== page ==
The other thing that I believe is important about your opener is you are given a chance to set a great first impression. Your team needs to understand if they educate and inform their prospects right in the beginning, with information that matters to THEM, the first impression that your prospects get is that you truly CARE about them and the problem for which they are trying to solve. Nothing will get you a second chance more quickly than having them feeling like you are sincerely concerned about them throughout this process and that this isn’t just a sale.
Optimize. This “O” can be nebulous if we don’t dial it in. So there are three things I would like to focus on for your sales team, communication, follow-up, and process.
Let’s talk about communication. As a company grows, so does it’s organization chart. And while it may be helpful to articulate who reports to who and in what capacity, it’s only as good as it is applied in day-to-day communication. Take a close look at your current forms of communicating with your team. Is there a legitimate hierarchy in place and does it serve a real purpose? Or, is it more willy-nilly and people just go in whatever direction they feel best? While I am a firm believer in “open doors” and accessibility, most because it’s always best to go to the source, I also believe that more your team and your company grow, the more important it is that you have clear lines of communication that are established with purpose.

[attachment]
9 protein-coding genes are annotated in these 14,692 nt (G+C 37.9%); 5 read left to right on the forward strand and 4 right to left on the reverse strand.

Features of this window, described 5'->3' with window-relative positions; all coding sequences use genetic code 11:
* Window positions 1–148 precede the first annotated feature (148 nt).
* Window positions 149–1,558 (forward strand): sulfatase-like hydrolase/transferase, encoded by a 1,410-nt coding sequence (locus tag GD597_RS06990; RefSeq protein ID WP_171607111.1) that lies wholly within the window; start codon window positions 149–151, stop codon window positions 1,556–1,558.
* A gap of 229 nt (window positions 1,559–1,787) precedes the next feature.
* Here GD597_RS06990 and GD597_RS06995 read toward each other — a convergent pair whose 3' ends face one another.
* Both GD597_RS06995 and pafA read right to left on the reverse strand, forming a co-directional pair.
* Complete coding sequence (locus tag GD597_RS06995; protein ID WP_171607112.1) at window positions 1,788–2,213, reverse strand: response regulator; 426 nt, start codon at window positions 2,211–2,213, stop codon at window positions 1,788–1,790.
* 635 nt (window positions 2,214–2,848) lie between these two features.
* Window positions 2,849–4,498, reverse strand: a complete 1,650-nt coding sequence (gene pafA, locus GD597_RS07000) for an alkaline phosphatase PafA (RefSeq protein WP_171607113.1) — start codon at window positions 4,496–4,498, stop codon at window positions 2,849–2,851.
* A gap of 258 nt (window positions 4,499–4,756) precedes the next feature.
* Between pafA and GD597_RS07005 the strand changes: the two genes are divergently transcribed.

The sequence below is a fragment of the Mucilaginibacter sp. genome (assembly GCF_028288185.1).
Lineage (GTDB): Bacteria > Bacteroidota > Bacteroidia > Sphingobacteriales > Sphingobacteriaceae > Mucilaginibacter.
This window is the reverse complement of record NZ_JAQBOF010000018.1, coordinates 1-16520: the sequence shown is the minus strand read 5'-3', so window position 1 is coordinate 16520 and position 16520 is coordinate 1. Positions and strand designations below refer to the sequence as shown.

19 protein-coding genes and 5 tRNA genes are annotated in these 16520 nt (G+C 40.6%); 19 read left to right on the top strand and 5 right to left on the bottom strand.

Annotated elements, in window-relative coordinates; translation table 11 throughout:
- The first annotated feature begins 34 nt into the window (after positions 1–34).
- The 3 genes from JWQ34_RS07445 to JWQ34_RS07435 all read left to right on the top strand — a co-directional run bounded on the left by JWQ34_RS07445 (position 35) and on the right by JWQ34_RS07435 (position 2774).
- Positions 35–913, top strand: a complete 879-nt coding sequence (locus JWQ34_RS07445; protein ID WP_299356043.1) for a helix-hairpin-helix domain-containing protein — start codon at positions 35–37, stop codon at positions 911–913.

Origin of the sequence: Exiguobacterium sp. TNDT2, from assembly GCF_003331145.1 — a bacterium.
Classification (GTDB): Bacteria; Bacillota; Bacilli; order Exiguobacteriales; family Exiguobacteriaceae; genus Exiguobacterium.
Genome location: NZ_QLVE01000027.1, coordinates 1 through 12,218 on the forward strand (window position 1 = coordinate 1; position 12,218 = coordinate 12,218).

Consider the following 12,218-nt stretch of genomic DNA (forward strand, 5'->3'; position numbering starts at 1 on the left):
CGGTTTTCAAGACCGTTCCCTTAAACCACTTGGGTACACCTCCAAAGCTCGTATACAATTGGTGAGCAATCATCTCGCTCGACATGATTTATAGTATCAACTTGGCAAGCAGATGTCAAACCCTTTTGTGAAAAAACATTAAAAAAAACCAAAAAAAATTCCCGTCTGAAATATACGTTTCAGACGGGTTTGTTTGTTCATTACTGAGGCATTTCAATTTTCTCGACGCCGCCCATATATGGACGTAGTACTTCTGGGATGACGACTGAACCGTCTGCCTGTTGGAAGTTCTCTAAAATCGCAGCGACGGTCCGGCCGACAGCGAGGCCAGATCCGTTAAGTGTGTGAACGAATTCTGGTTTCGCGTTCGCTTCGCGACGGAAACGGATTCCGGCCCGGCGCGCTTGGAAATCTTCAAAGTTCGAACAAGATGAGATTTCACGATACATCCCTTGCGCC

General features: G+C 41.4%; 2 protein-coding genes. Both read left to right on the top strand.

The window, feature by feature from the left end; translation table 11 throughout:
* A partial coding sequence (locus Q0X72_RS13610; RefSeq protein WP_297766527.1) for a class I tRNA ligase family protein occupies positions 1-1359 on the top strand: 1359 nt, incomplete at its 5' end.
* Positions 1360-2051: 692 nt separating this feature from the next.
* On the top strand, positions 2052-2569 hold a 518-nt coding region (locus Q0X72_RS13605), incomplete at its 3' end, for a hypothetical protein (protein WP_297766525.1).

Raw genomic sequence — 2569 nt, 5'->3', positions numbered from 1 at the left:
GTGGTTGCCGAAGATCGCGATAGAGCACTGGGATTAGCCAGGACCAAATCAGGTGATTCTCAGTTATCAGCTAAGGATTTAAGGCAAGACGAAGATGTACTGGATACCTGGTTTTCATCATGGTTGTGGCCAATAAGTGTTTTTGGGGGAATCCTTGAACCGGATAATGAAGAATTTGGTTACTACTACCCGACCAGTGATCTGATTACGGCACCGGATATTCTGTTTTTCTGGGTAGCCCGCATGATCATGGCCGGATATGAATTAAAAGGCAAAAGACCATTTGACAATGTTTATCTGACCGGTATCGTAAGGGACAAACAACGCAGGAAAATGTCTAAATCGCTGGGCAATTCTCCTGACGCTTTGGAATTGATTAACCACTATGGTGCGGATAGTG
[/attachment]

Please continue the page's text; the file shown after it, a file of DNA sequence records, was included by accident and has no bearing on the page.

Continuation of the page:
Follow-up. This has two facets, one with your prospect population and one with your team. Both are mission critical. I would argue that proper follow-up (or really lack there of) plagues many organizations big and small. The business day gets busy, there are fires to put out or new opportunities to chase, and follow-up flails around like a freshly-caught amberjack on the deck of a charter boat. Take a critical look at your internal and external follow-up and make sure it’s buttoned up. In this chaotic environment we call business, doing what you say you will do really stands out.